U.S. impacts of climate change are intensifying, federal report says
A massive report issued by the Trump administration on Friday emphasizes the dire threat that human-caused global warming poses to the United States and its citizens.
“Earth’s climate is now changing faster than at any point in the history of modern civilization, primarily as a result of human activities,” researchers say in the report, officially Volume II of the National Climate Assessment. (Volume I was released last year.)
The 1,600-page report details the climate and economic impacts U.S. residents will see if drastic action is not taken to address climate change.
“The impacts of global climate change are already being felt in the United States and are projected to intensify in the future,” the researchers say.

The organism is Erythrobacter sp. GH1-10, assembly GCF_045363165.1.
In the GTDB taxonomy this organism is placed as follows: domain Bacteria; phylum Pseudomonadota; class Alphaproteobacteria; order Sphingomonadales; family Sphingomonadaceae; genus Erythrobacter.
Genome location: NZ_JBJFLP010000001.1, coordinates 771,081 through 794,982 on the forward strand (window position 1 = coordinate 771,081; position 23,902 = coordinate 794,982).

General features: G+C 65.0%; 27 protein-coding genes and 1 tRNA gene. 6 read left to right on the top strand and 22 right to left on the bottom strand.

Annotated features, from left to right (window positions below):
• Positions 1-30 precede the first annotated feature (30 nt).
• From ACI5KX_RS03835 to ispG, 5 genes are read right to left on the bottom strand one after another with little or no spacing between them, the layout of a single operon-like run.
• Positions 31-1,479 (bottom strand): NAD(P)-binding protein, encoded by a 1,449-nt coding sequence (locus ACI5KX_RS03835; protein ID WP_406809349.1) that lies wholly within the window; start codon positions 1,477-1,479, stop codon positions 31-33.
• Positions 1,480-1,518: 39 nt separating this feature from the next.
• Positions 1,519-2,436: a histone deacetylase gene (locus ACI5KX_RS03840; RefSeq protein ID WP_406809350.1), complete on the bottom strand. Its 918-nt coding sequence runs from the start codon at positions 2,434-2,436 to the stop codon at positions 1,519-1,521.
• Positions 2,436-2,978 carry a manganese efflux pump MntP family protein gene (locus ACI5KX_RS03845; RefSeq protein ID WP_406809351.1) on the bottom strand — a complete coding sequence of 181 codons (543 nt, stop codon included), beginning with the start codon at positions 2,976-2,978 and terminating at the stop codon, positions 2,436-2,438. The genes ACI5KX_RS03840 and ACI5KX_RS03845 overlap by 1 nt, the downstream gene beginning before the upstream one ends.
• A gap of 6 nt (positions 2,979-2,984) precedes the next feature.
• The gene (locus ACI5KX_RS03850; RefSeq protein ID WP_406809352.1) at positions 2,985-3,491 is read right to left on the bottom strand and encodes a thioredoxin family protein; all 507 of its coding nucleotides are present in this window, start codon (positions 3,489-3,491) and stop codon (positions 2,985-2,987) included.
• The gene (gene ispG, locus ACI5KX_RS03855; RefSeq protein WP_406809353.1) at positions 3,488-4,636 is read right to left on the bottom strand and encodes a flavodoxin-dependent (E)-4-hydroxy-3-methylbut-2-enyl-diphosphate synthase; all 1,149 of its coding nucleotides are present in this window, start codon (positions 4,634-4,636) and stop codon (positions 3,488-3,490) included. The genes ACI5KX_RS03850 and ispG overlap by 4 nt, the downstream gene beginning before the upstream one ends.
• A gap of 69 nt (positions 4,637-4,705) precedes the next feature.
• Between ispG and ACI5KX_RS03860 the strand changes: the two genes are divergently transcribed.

The last few years have smashed records for damaging weather in the United States, costing nearly $400 billion since 2015. In a worst-case scenario, the researchers say, climate change could deliver a 10 percent hit to the nation’s GDP by the end of the century.
Climate change threatens the health and well-being of the American people by causing increasing extreme weather, changes to air quality, the spread of new diseases by insects and pests and changes to the availability of food and water, the researchers say.
Report co-author Katharine Hayhoe of Texas Tech University said it shows the dangerous weather that scientists said will happen in the United States is already happening.
This is the fourth National Climate Assessment. It was mandated by Congress in the late 1980s and is prepared every four years by the nation’s top scientists from 13 agencies. It’s meant as a reference for the president, Congress and the public.